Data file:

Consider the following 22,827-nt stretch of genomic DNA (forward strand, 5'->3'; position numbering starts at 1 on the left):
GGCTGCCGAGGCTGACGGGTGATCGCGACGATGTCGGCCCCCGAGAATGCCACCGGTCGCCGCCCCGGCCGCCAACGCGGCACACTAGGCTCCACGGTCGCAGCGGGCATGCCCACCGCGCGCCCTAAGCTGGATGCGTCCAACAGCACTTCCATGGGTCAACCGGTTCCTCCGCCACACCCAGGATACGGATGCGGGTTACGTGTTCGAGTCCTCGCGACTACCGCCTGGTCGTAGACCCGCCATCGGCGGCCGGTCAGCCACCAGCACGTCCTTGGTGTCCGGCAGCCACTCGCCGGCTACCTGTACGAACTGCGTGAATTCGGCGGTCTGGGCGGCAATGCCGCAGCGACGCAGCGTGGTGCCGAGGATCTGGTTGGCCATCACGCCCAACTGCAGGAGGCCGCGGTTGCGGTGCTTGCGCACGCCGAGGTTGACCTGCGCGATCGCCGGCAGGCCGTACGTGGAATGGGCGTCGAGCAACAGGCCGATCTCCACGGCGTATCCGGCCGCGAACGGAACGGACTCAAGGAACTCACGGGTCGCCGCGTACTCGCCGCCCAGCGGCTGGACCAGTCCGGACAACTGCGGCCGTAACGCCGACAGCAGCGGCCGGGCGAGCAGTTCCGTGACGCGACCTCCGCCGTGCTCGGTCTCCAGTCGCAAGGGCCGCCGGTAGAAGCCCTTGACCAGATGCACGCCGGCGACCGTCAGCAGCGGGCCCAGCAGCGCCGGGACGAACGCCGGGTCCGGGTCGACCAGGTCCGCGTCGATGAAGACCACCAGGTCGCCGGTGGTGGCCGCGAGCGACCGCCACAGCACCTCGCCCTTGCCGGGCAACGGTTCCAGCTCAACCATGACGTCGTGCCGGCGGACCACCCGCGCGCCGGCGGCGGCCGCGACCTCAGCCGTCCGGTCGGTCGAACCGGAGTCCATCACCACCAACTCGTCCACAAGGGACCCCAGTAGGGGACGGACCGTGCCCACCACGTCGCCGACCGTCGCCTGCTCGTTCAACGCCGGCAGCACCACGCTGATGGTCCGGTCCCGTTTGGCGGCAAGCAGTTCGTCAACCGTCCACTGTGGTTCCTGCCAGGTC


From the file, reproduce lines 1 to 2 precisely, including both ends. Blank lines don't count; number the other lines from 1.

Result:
Consider the following 22,827-nt stretch of genomic DNA (forward strand, 5'->3'; position numbering starts at 1 on the left):
GGCTGCCGAGGCTGACGGGTGATCGCGACGATGTCGGCCCCCGAGAATGCCACCGGTCGCCGCCCCGGCCGCCAACGCGGCACACTAGGCTCCACGGTCGCAGCGGGCATGCCCACCGCGCGCCCTAAGCTGGATGCGTCCAACAGCACTTCCATGGGTCAACCGGTTCCTCCGCCACACCCAGGATACGGATGCGGGTTACGTGTTCGAGTCCTCGCGACTACCGCCTGGTCGTAGACCCGCCATCGGCGGCCGGTCAGCCACCAGCACGTCCTTGGTGTCCGGCAGCCACTCGCCGGCTACCTGTACGAACTGCGTGAATTCGGCGGTCTGGGCGGCAATGCCGCAGCGACGCAGCGTGGTGCCGAGGATCTGGTTGGCCATCACGCCCAACTGCAGGAGGCCGCGGTTGCGGTGCTTGCGCACGCCGAGGTTGACCTGCGCGATCGCCGGCAGGCCGTACGTGGAATGGGCGTCGAGCAACAGGCCGATCTCCACGGCGTATCCGGCCGCGAACGGAACGGACTCAAGGAACTCACGGGTCGCCGCGTACTCGCCGCCCAGCGGCTGGACCAGTCCGGACAACTGCGGCCGTAACGCCGACAGCAGCGGCCGGGCGAGCAGTTCCGTGACGCGACCTCCGCCGTGCTCGGTCTCCAGTCGCAAGGGCCGCCGGTAGAAGCCCTTGACCAGATGCACGCCGGCGACCGTCAGCAGCGGGCCCAGCAGCGCCGGGACGAACGCCGGGTCCGGGTCGACCAGGTCCGCGTCGATGAAGACCACCAGGTCGCCGGTGGTGGCCGCGAGCGACCGCCACAGCACCTCGCCCTTGCCGGGCAACGGTTCCAGCTCAACCATGACGTCGTGCCGGCGGACCACCCGCGCGCCGGCGGCGGCCGCGACCTCAGCCGTCCGGTCGGTCGAACCGGAGTCCATCACCACCAACTCGTCCACAAGGGACCCCAGTAGGGGACGGACCGTGCCCACCACGTCGCCGACCGTCGCCTGCTCGTTCAACGCCGGCAGCACCACGCTGATGGTCCGGTCCCGTTTGGCGGCAAGCAGTTCGTCAACCGTCCACTGTGGTTCCTGCCAGGTC